Chapter 12 - Nervous Tissue

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Exam IV, nervous tissue, CNS

Nervous System

Second system in body that controls other systems, very fast acting with a short duration; produces neurotransmitters, local response

Central Nervous System (CNS)

Made up of brain, spinal cord; association neurons

Peripheral Nervous System (PNS)

Everything (aside from brain & spinal cord), composed of nerves & ganglia; sensory division & motor division

Sensory Division

Portion of PNS that takes info to CNS from various receptors, afferent; contains afferent neurons; somatic sensory division & visceral sensory division

Somatic Sensory Division, PNS

Carries signal from receptors in the skin, muscles, bones, & joints (muscles)

Visceral Sensory Division, PNS

Carries signals mainly from the viscera of the thoracic & abdominal covities, such as the heart, lungs, stomach, & urinary bladder (organs)

Motor Division, PNS

Portion that carries info away from CNS to target (muscle, gland, etc.) that carry out the body's responses, efferent

Somatic Motor Division, PNS

Carries signals to skeletal muscles, voluntary control

Visceral Motor Division, PNS

(AKA Autonomic Nervous System) carries signals to glands, cardiac muscle, & smooth muscle, involuntary control

Sympathetic & parasympathetic divisions (+ enteric)

Sympathetic Division, ANS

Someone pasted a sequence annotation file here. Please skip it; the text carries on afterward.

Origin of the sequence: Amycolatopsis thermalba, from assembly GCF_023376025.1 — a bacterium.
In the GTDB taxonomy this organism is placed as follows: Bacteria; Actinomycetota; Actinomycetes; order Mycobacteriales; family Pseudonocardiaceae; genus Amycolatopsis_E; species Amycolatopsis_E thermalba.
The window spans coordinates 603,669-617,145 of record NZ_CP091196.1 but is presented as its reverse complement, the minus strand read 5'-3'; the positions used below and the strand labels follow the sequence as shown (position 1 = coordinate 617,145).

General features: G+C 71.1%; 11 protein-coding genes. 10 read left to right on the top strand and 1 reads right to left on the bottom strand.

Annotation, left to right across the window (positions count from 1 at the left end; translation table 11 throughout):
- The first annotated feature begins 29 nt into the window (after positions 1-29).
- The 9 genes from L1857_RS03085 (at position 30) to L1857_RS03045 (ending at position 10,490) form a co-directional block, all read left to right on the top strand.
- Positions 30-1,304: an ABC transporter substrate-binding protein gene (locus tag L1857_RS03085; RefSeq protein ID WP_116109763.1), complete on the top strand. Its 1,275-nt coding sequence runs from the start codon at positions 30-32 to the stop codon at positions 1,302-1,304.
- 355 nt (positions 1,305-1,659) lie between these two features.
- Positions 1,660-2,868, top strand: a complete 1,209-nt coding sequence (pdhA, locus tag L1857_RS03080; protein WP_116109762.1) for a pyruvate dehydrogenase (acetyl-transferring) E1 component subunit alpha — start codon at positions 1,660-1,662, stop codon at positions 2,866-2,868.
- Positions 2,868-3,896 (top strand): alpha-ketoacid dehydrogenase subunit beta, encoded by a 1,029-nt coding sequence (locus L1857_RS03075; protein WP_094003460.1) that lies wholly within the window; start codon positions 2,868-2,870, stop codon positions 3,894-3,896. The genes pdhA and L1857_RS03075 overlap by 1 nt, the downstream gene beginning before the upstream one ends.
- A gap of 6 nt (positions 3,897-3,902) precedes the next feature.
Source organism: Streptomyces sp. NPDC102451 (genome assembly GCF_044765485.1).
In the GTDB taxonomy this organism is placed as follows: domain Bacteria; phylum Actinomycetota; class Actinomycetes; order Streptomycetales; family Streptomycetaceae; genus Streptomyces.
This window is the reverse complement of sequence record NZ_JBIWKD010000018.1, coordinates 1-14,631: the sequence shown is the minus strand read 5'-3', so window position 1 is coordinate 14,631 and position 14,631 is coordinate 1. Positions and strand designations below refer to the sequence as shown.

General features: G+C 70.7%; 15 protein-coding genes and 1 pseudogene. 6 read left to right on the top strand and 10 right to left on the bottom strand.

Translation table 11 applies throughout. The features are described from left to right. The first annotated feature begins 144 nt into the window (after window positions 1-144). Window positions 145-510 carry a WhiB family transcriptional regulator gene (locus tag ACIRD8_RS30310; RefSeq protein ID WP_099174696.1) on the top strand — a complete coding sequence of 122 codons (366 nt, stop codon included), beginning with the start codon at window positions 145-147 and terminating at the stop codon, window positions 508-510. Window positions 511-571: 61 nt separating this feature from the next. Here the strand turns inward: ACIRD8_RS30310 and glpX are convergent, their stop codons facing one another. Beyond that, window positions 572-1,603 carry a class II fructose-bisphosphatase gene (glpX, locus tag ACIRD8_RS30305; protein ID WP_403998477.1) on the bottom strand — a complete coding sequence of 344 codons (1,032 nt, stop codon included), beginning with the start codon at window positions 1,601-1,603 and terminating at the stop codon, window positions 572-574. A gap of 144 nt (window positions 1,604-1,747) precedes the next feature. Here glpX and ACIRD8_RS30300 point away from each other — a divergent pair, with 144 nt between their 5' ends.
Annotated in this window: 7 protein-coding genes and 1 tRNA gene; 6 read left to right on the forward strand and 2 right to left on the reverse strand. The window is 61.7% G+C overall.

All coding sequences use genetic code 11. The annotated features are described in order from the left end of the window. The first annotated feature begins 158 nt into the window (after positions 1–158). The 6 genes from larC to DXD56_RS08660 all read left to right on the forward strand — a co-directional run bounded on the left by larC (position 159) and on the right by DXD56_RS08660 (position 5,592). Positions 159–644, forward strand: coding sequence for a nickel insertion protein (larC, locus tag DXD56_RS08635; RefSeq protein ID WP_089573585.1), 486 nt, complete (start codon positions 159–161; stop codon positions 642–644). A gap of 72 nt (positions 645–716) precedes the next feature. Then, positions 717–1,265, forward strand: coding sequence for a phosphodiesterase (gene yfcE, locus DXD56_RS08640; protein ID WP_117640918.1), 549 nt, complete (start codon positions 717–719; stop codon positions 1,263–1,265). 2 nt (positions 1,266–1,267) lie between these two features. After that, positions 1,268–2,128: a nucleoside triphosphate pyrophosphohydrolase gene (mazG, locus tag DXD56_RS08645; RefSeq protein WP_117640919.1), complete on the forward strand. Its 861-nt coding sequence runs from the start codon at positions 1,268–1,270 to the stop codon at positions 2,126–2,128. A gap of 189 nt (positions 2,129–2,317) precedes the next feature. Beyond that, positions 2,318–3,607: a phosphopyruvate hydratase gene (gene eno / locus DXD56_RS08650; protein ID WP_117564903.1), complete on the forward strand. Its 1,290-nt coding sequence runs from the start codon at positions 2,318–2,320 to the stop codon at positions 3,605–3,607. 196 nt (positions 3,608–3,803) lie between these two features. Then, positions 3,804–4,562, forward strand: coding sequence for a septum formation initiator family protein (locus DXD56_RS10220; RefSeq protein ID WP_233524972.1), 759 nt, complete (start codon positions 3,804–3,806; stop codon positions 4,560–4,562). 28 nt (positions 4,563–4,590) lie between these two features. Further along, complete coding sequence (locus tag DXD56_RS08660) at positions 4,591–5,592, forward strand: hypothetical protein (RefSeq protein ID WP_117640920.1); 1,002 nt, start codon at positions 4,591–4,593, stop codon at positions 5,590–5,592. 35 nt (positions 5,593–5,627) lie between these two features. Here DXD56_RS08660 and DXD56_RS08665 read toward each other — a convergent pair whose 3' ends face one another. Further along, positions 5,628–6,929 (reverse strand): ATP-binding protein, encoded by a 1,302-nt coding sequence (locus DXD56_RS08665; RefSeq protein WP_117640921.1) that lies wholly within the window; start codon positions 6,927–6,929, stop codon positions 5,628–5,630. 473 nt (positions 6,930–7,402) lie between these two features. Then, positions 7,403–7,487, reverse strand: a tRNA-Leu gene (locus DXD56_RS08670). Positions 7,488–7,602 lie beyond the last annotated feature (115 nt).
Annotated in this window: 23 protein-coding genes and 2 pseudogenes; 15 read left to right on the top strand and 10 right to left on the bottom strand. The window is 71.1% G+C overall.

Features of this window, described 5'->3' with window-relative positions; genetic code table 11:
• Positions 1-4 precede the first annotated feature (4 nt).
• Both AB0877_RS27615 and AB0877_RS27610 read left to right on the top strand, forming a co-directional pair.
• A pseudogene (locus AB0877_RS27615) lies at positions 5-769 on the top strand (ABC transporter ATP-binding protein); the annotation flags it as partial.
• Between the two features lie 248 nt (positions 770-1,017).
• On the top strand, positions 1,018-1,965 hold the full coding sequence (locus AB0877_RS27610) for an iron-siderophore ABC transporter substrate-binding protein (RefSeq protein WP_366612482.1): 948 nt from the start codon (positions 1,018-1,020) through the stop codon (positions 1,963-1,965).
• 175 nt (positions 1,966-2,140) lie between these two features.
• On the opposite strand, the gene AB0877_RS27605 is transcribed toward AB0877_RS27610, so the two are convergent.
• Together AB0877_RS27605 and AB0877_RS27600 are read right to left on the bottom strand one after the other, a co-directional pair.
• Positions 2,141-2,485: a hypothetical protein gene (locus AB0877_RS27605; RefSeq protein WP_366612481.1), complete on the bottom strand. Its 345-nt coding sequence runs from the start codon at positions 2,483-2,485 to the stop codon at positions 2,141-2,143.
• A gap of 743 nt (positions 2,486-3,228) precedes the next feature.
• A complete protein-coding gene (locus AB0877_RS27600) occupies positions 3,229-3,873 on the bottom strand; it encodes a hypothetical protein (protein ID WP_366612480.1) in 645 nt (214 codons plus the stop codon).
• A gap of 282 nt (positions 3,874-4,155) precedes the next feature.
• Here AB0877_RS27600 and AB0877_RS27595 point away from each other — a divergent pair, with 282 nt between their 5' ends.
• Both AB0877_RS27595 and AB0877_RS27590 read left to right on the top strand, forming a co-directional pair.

Arouses body for action -- as in accelerating the heartbeat & increasing respiratory airflow -- but inhibits digestion

Parasympathetic Division, ANS

Tends to have a calming effect -- slowing the heartbeat -- but stimulates digestion

Afferent

Fibers that take information to the CNS

Efferent

Fibers taking information away from the CNS (exit)

Structure of a Neuron

Body (soma) and processes including dendrites & axons

Body (Soma)

Contains most organelle in normal cell, except the centrosome (neurons do not replicate), neurons do NOT regenerate

Nissl Bodies

Dark staining areas, clusters of Rough ER, ribosomes; unique to neurons & aide in tissue identification

Axon Hillock

Funnel like portion of soma, action potentials originate from here

Processes

Dendrites & axons

Dendrite

Receive info (electrical change) and take it to the soma; branching, tapered (non-uniform diameter)

Axon

Take information away from the cell body; if branching is present it is call ____ collateral, uniform diameter, terminal aborization, ____lemma

Terminal Aborization

Ending of branching of axon, synaptic knobs - tips of the small branches from round stubby structures

Synapse

Connection between two neurons, example: neuromuscular junction (contains synaptic vesicles, synaptic cleft, etc.)

Unipolar Neuron

(AKA pseudounipolar neuron) neuron with one process, mostly sensory neurons

Developmentally = bipolar
Eventually branches merged to form one

Bipolar Neuron

Neuron has two processes (axon & dendrite), found in sensory organs (nasal mucosa for smell, retina for sight, etc.)

Multipolar Neuron

Neuron has multiple processes (dendrites), most common type, located in CNS

Neuronglial Cells

Cells that assist the neuron, AKA supporting cells, four types:
1. Oligodendrocyte
2. Ependymal
3. Microglial
4. Astrocyte

Oligodendrocyte

Multiple processes that wrap several times around axons (hold axons), myelination (formation of myelin sheath) with nodes of ranvior